Entries in Fed Funds (2)


Fed: No Interest Rate Changes in Last Meeting of Year

Chip Somodevilla/Getty Images(WASHINGTON) -- The final Federal Reserve Open Market Committee meeting of the year just ended, and the nation’s central bankers took no action. The key interest rate -- known as the Fed Funds rate -- remains at 0 to 0.25 percent, as does the Fed’s promise to keep rates at this historically low level through mid-2013.

The post-meeting statement suggests that the Fed sees, “…the economy has been expanding moderately, notwithstanding some apparent slowing in global growth.”

Other key points in their assessment of the economy:

  • There are indicators that the jobs situation is getting better, but unemployment remains too high.
  • American consumers are consistently increasing their spending.
  • Businesses are not increasing their spending as quickly.
  • Housing market continues to be a trouble spot.
  • Prices are increasing at a moderate pace, and long-term inflation expectations are in-check.

They did note that there are, “significant downside risks” and most on Wall Street suggest this is a less-than-subtle hint at the risks posed by Europe’s current debt woes.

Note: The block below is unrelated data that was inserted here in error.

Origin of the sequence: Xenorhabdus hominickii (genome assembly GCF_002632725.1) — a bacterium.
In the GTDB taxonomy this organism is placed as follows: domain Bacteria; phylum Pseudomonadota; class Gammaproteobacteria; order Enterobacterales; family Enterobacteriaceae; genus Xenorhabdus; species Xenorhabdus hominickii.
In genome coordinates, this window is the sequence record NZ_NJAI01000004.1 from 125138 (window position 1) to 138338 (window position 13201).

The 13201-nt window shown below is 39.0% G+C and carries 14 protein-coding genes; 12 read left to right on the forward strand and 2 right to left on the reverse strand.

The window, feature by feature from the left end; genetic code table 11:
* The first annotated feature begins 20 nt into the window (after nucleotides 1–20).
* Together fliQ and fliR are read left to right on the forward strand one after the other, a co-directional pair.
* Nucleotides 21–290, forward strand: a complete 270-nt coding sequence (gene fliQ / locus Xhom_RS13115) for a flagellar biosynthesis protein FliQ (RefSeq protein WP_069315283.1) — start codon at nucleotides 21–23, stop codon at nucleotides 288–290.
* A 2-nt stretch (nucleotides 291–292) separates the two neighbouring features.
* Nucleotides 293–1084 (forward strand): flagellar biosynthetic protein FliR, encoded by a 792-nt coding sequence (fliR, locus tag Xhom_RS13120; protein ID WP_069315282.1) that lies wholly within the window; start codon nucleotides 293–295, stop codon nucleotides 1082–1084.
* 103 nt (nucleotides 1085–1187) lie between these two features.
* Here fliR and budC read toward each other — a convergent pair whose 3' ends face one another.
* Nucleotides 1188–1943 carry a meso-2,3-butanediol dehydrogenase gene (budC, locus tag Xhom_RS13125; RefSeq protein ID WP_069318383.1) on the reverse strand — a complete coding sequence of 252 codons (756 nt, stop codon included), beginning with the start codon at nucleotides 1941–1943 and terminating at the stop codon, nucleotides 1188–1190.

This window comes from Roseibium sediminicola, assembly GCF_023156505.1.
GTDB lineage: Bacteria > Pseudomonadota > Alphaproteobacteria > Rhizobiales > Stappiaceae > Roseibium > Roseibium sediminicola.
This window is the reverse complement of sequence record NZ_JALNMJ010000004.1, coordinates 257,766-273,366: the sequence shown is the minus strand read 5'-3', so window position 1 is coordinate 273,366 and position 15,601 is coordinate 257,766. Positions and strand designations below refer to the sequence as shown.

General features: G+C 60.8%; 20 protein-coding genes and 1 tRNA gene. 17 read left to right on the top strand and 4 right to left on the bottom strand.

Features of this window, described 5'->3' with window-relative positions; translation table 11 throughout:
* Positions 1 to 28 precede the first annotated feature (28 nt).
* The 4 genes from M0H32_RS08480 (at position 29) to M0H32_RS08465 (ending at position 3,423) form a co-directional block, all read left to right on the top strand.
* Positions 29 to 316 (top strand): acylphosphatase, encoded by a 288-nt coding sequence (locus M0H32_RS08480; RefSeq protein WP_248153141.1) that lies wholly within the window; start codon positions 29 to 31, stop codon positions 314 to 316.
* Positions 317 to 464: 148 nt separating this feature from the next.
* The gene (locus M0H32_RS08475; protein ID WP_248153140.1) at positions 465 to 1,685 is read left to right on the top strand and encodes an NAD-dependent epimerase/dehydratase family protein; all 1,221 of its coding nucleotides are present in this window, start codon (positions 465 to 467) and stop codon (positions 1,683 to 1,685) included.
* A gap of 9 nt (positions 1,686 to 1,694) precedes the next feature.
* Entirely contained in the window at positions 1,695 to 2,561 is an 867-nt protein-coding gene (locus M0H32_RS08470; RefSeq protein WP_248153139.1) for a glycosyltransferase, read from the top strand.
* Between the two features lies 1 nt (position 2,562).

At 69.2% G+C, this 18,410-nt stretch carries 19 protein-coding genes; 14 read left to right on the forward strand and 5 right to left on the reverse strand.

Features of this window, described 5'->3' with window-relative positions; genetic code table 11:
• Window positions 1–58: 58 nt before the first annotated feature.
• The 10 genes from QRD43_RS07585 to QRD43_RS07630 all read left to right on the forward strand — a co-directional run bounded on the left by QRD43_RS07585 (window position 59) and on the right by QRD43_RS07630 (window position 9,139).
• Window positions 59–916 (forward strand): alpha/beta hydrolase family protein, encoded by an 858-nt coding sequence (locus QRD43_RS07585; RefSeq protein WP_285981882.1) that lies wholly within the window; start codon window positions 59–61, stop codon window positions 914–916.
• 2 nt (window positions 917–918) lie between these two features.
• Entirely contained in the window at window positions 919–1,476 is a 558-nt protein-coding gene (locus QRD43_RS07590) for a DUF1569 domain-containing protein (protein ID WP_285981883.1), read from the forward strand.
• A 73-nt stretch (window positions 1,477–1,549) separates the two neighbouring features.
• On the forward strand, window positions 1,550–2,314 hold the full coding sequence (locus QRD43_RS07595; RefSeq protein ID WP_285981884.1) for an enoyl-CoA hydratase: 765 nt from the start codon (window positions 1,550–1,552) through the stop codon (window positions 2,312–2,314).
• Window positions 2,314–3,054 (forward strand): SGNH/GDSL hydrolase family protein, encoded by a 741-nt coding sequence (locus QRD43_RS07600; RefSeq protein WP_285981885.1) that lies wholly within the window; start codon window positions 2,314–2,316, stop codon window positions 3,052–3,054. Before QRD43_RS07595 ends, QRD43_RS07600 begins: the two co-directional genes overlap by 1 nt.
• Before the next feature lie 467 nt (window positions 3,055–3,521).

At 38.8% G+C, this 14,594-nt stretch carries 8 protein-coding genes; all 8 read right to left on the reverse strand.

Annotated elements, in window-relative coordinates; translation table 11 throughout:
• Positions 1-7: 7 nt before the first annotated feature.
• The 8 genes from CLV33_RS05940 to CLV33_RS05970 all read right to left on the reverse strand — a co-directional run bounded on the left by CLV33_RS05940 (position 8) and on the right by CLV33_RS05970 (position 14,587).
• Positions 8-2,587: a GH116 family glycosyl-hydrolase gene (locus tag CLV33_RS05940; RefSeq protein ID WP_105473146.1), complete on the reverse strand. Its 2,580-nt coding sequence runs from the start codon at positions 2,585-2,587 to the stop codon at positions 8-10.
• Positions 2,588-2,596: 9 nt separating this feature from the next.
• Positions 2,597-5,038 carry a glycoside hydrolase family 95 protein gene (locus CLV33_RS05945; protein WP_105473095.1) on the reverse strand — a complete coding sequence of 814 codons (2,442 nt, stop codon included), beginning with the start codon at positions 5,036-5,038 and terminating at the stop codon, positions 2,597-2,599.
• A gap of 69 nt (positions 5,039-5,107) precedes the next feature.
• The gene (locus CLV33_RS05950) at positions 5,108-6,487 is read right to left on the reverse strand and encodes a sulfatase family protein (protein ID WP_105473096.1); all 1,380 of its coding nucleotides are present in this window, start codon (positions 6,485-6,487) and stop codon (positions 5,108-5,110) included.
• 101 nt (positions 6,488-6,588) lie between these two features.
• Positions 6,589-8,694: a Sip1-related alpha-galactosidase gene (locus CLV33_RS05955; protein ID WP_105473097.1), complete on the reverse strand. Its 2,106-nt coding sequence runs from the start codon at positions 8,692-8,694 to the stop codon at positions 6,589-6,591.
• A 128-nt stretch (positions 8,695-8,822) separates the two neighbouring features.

Markets were expecting the Fed might announce a new program that would lower an interest rate at the Discount Window -- currently around 0.75 percent. The lack of action on that front pushed stocks into negative territory for the day.

Copyright 2011 ABC News Radio


Fed Makes No Rate Change; Hints of Short-Term Inflation/Oil Concerns

Comstock/Thinkstock(WASHINGTON) -- The Federal Reserve announced Wednesday that it will keep a key interest rate – known as the Fed Funds rate -- at a target of zero to 0.25 percent for extended period.”

The post-meeting statement notes that the “...economic recovery is proceeding at a moderate pace and overall conditions in the labor market are improving gradually.”

Most importantly to people who have been feeling the pain at the pump, the governors noted that inflation has picked up in recent months specifically saying that concerns about oil supplies have recently increased the price of that key economic component. They say that even with the recent increases, “...longer-term inflation expectations have remained stable and measures of underlying inflation are still subdued.”

The Fed says it will be paying “close attention” to the inflation issue even though it expects to see price stability in the long-term.

Copyright 2011 ABC News Radio

ABC News Radio